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Dynamic Chiropractic – February 9, 1998, Vol. 16, Issue 04

Functional Anatomy: Rehabilitation Implications

By Craig Liebenson, DC
Most of us learned anatomy under fire. It was the first term we learned in chiropractic college, before we had any understanding of the function of the locomotor system. What we learned was origins, insertions, and actions ... or did we? When does the piriformis externally rotate the leg? Is this an important function of the piriformis in daily life? To understand rehabilitation it is important not just to know anatomy, but to know functional anatomy.

A new videotape series by Robert Acland of the University of Louisville beautifully shows layered dissections of muscle anatomy and demonstrates open (distal joint segment free) and closed chain function.1 In the discussion that follows, I give video clock references for each functional observation.

The piriformis in the open chain is a lateral hip rotator. In the closed chain, such as during gait, it rotates the trunk to the opposite side (14:40 into the videotape).

The gluteus medius in the open chain is a hip abductor, but during gait, it raises the opposite pelvis, thus enabling the foot to clear the ground during the swing phase (21:05).

The iliopsoas in the open chain is a hip flexor, such as during the swing phase of gait. In a closed kinetic chain, like laying supine, the iliopsoas can lift the trunk, e.g., abdominal paralysis in polio (28:40).

The hamstrings in the open chain are both hip extensors and knee flexors. However, during the stance phase of gait in the closed chain, the hamstrings extend the hip without knee flexion. Why? Simultaneous quadricep co-contraction maintains a "neutral" knee position throughout the mid to late stance phases (22:50). See some of my previous articles in DC for further elaboration about the importance of co-contractions for injury prevention and motor control.

The gluteus maximus is a hip extensor in the open chain. In the closed chain, it is primarily active when the trunk is flexed such as occurs when climbing stairs, transitioning from sit to stand, and rising up from a squat (28:57). It is also active during forward bending of the trunk as well as rising back up (29:47).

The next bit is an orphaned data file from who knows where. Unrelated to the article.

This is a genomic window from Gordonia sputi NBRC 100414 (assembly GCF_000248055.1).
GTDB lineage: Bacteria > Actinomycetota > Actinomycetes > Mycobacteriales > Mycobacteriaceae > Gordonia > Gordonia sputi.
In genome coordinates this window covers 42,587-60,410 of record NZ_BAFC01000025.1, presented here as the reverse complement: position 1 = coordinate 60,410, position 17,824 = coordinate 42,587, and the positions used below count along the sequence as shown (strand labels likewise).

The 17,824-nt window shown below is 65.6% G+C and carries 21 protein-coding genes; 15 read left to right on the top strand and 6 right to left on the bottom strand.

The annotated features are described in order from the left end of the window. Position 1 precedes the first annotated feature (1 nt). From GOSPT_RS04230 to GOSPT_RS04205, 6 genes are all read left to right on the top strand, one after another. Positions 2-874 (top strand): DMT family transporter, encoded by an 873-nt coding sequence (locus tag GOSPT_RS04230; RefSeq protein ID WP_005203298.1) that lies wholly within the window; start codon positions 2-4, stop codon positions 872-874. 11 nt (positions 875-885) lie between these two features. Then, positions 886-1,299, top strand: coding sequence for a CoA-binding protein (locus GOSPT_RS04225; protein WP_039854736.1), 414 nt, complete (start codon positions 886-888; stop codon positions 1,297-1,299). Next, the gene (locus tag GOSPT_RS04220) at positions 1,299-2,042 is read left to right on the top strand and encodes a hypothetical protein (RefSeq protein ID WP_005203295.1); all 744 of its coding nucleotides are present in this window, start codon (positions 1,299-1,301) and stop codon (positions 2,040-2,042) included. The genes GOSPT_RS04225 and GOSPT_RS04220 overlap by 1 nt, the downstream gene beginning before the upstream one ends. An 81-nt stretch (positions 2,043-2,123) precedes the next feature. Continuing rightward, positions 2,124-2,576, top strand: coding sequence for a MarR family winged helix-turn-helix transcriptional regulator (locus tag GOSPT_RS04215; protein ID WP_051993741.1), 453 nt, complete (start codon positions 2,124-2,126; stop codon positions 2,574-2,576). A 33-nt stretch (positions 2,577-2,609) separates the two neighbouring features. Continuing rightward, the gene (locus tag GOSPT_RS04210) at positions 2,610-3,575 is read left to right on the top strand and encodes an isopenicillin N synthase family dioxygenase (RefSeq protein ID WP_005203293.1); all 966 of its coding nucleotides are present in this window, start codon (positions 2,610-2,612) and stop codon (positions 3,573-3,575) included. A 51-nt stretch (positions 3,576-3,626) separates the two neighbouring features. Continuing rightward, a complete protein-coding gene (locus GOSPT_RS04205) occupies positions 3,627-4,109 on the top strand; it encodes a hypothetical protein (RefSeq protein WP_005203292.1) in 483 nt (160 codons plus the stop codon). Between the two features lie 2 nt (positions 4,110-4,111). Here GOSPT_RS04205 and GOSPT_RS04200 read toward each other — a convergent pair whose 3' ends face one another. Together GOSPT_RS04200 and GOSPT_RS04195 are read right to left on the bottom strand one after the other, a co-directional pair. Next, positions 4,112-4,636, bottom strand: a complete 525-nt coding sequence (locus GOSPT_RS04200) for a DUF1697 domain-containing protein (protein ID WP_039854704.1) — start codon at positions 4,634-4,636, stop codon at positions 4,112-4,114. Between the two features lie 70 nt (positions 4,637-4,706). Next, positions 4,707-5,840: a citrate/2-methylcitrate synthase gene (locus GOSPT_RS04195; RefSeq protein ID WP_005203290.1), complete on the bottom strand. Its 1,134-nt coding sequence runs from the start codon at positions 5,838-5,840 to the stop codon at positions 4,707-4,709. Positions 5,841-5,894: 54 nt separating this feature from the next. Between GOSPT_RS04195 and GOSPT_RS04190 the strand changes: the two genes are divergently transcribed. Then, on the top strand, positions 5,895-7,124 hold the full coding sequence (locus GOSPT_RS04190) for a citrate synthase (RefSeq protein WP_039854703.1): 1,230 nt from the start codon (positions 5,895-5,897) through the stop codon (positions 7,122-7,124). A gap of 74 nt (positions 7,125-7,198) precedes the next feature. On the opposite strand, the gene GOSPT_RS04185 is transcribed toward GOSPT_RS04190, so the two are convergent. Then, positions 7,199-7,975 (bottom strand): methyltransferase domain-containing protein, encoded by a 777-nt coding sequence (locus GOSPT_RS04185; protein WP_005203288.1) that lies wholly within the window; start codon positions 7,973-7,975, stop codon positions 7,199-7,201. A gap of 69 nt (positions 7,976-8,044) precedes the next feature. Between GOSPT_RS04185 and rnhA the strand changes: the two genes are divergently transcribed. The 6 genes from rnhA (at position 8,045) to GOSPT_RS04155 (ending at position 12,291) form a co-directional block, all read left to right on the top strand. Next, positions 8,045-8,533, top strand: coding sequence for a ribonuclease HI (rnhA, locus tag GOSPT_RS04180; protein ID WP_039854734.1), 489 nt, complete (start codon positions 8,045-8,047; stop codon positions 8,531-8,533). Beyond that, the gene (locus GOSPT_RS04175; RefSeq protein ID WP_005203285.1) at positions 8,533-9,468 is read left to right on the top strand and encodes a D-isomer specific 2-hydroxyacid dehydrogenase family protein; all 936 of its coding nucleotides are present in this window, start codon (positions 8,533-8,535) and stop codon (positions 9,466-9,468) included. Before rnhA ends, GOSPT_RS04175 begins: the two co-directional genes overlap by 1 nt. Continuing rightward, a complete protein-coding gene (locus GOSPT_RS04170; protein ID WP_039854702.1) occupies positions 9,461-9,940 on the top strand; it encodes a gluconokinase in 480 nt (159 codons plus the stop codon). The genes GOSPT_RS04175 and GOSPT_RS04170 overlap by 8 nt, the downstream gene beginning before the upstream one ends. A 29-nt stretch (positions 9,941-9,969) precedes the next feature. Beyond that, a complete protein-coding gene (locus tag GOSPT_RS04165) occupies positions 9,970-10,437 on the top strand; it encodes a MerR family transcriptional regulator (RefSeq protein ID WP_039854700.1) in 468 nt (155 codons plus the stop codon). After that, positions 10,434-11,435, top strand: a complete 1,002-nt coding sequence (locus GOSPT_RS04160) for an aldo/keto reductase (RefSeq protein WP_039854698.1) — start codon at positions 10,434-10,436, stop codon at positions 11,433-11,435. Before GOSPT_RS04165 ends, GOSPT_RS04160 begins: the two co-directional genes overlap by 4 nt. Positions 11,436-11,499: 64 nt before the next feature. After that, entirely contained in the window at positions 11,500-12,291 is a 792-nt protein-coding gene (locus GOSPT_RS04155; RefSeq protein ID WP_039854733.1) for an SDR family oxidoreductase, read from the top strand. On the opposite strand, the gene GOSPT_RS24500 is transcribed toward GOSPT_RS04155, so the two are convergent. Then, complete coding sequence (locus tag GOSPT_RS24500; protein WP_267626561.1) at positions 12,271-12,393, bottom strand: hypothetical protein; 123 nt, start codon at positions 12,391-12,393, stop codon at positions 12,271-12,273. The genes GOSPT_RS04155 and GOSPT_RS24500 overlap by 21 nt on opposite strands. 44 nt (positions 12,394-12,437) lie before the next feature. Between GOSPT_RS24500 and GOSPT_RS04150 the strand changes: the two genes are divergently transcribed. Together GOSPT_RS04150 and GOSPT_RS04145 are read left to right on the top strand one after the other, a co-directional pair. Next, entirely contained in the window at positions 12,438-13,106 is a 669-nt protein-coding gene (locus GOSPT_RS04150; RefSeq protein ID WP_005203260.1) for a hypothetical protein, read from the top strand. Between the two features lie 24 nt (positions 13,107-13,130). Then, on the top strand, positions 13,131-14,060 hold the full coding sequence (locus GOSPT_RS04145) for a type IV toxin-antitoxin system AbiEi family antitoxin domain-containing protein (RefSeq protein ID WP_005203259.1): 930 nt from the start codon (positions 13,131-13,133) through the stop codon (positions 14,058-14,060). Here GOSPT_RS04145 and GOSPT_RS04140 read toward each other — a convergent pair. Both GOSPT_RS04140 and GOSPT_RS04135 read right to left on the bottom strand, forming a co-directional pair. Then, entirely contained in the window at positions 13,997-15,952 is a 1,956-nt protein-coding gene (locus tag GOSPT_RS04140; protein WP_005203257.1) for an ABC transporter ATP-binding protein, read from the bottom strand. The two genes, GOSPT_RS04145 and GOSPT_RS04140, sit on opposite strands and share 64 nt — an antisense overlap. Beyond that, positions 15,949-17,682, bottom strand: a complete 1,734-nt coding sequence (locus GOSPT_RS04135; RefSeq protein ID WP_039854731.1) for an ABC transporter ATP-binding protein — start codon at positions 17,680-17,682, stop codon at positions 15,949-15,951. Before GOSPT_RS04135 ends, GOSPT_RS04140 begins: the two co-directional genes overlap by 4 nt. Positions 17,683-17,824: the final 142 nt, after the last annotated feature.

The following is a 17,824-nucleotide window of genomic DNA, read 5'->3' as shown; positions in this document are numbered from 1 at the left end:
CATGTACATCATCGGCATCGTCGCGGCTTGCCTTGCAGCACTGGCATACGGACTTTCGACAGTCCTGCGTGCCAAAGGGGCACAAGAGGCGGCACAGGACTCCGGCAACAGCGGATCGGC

The gluteus maximus has a number of key anti-gravity functions. For instance, along with the quadriceps, they work to lift the body upwards during walking uphill, rising from a chair, and jumping (1:02:32). With gravity, they decelerate sitting down, squatting down, and walking downhill.

The quadriceps in the open chain is a knee extensor. This occurs during the swing phase of gait (1:01:47). In a closed chain, these muscles straighten the leg as the foot hits the ground during the early stance phase of gait. They then keep the leg straight while co-activation of the hamstrings extends the hip during mid and late stance.

The gastrosoleus and plantaris muscles plantarflex the foot in the open chain. In the closed chain, they lift the body (1:07:08). They also lift us up on our tiptoes (1:13:19). Like the gluteus maximus and quadriceps, they have a significant anti-gravity function. They control our rate of descent and propel us forward during gait, going uphill, running or jumping.

The tibialis anterior and posterior and peronei are ankle invertors and evertors in the open chain. In a closed chain they help us to balance on an unstable or tilted surface in the frontal plane (1:41:20).

The quadratus plantae (flexor accessories) and other small plantar muscles of the foot insert into the flexor digitorum muscle and aid in toe flexion (2:10:09). Gripping with the toes or making a "small" foot helps to increase the arch of the foot and prevent hyperpronation during gait.2,3

In upcoming columns I will discuss functional anatomy of the upper quarter and trunk regions.


  1. Acland RD, Riggs GH. The Video Atlas of Human Anatomy. Tapes 1-3: the upper extremity; the lower extremity; and the trunk. Williams & Wilkins, Baltimore, 1998.
  2. Janda V. Propriosensory Training. OPTP.
  3. Janda V. Propriosensory training. In: Liebenson C (ed). Rehabilitation of the Spine: a Practitioner's Manual. Williams and Wilkins, Baltimore, 1996.

Craig Liebenson, DC
Los Angeles, California

Click here for previous articles by Craig Liebenson, DC.

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